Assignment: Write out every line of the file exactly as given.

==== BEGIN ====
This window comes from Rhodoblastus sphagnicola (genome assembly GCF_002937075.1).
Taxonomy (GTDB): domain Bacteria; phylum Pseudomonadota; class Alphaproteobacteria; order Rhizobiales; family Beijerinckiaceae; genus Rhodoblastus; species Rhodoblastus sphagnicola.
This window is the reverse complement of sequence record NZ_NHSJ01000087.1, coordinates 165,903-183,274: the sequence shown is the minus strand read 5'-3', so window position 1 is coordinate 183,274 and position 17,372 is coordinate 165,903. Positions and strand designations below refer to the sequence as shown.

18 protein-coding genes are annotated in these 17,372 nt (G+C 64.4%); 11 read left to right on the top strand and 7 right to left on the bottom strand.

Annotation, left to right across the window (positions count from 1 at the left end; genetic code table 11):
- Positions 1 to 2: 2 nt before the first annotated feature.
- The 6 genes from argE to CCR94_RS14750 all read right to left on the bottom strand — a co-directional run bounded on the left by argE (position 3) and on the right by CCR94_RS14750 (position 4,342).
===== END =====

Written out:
This window comes from Rhodoblastus sphagnicola (genome assembly GCF_002937075.1).
Taxonomy (GTDB): domain Bacteria; phylum Pseudomonadota; class Alphaproteobacteria; order Rhizobiales; family Beijerinckiaceae; genus Rhodoblastus; species Rhodoblastus sphagnicola.
This window is the reverse complement of sequence record NZ_NHSJ01000087.1, coordinates 165,903-183,274: the sequence shown is the minus strand read 5'-3', so window position 1 is coordinate 183,274 and position 17,372 is coordinate 165,903. Positions and strand designations below refer to the sequence as shown.

18 protein-coding genes are annotated in these 17,372 nt (G+C 64.4%); 11 read left to right on the top strand and 7 right to left on the bottom strand.

Annotation, left to right across the window (positions count from 1 at the left end; genetic code table 11):
- Positions 1 to 2: 2 nt before the first annotated feature.
- The 6 genes from argE to CCR94_RS14750 all read right to left on the bottom strand — a co-directional run bounded on the left by argE (position 3) and on the right by CCR94_RS14750 (position 4,342).